CAMPAIGNS: Public Awareness - F-H puts crashes into perspective

Client: Parliamentary Advisory Council for Transport Safety (PACTS)

Client: Parliamentary Advisory Council for Transport Safety


PR Team: Fleishman-Hillard/in-house

Campaign: Launch of PACTS Road Traffic Law and Enforcement Report

Timescale: July 1999

Budget: pounds 1,500

PACTS, an all-party Parliamentary associate group and registered

charity, identifies and promotes research- based solutions for reducing

the number and severity of casualties in transport-related


PACTS was instrumental in the 1981 campaign to introduce compulsory use

of seat-belts for front seat car passengers. Its 1999 report, ’Road

Traffic Law and Enforcement: A Driving Force for Casualty Reduction’,

was based on wide consultation and a review of the latest information.

It was published in advance of the Government’s pledge to set a ten-year

casualty reduction target this autumn.


To obtain media coverage for the launch of the report, contribute to the

ongoing debate on how to reduce road casualties and to establish PACTS

as a leading authority on the topic and first point of contact for the

media and MPs. To use the report as a platform to raise PACTS’ profile

among key audiences and to increase membership and sponsorship


Strategy and Plan

Fleishman-Hillard decided to sell the story to a Sunday newspaper ahead

of the press conference scheduled for later in the week. The Sunday

Express was approached, as Fleishman-Hillard knew the paper was planning

a feature on John Prescott’s transport policy.

The decision to pitch the idea to a tabloid rather than a broadsheet was

made in the belief that the Sunday Express would use the more

controversial aspects of the report and create media interest early on

in the campaign.

The article, ’Prescott will slash speed limits to 20mph to save lives’,

even gave the impression that the PACTS report was a Government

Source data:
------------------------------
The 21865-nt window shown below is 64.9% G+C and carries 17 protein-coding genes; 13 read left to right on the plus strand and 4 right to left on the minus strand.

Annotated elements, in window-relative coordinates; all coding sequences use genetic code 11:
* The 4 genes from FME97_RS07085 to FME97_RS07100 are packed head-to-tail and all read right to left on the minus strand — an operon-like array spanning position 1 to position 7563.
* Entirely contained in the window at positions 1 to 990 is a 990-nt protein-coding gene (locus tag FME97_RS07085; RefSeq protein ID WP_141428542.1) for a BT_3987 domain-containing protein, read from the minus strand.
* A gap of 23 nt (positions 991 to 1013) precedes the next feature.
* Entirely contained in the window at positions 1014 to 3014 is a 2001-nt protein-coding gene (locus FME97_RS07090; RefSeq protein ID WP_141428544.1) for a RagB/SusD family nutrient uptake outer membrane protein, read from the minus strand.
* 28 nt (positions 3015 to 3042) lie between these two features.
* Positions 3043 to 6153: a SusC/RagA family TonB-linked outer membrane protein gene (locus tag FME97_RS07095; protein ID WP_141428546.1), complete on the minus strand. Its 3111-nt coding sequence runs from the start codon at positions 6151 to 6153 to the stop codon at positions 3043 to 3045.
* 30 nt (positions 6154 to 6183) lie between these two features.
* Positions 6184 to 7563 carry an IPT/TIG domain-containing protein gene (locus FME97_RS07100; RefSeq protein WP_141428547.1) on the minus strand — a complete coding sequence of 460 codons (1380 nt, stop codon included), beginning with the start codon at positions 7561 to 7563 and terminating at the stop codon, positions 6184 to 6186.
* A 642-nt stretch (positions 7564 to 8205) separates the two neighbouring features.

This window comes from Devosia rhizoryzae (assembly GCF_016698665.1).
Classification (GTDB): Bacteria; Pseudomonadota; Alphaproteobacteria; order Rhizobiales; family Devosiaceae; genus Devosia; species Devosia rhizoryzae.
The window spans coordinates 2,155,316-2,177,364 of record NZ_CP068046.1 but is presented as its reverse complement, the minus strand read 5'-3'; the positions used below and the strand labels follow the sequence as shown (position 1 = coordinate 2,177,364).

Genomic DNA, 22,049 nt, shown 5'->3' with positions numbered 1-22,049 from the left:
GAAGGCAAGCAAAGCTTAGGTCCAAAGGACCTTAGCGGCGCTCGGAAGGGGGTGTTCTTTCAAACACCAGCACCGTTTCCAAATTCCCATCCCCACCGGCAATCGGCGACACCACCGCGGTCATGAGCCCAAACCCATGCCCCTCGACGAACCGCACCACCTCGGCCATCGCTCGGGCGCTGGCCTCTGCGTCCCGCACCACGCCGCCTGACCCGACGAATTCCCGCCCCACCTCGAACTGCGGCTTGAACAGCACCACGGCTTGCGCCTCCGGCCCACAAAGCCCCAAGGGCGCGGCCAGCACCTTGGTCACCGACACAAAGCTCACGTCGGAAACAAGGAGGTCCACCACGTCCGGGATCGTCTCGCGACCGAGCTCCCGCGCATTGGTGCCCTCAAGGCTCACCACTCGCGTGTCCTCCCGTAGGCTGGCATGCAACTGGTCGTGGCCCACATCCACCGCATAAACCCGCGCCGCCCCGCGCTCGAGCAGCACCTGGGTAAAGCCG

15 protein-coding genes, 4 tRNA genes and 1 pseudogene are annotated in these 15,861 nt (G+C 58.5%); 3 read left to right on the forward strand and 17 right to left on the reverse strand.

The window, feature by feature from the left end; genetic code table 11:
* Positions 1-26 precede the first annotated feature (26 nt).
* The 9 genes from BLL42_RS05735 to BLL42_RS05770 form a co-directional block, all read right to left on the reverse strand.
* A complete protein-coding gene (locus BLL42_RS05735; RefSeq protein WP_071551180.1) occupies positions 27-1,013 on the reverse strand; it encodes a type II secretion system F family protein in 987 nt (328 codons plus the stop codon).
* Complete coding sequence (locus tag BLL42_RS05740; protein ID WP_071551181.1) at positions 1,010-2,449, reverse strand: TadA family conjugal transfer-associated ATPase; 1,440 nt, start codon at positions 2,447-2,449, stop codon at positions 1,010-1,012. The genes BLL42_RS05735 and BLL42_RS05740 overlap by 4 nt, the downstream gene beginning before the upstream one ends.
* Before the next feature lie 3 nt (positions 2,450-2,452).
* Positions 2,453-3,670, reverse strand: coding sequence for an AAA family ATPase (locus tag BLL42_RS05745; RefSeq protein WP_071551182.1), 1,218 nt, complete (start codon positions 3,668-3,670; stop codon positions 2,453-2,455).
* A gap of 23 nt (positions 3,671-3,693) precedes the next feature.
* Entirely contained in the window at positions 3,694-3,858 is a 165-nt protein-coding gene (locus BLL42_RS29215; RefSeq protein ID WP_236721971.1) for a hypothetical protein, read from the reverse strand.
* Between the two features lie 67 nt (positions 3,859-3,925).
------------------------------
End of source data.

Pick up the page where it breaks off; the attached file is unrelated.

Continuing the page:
Sir David Frost and John Prescott discussed the article on Breakfast

with Frost.

PACTS had arranged a 21 July press conference to launch the report, but

just two days beforehand, it was discovered that later on the same

morning, an aviation report would be launched by the transport

sub-committee of the House of Commons.

PACTS chief executive Robert Gifford attempted to link the two transport

issues by claiming that a person was more likely to die in a car crash

on the way to the airport than on board a plane.

An exclusive was offered to the Evening Standard, which subsequently led

on the pounds 10.5 billion per year social costs of road crashes. The

story was published in the first edition at the same time as the press


The third phase of the campaign comprised a series of press releases to

papers in ten UK regions, which included casualty facts and statistics

for these areas.

Measurement and Evaluation

The report was featured in six national newspaper articles, but was

competing for space with the aviation report.

Although the Independent tried to link the reports, the aviation issue

was covered in three paragraphs, while the PACTS report claimed only

three lines. The agency set up an interview with a PACTS spokesman on

Radio 4 Today. The Times and the Daily Mail also ran stories on the



The launch of the report contributed greatly to the transport debate

that week on a limited budget. F-H still managed to bring vital issues,

such as speeding and law enforcement, to the media’s attention. Roads

minister, Lord Whitty submitted a formal response to the report on

behalf of the Department for Environment, Transport and the Regions. The

results of this will not be known for another five months.

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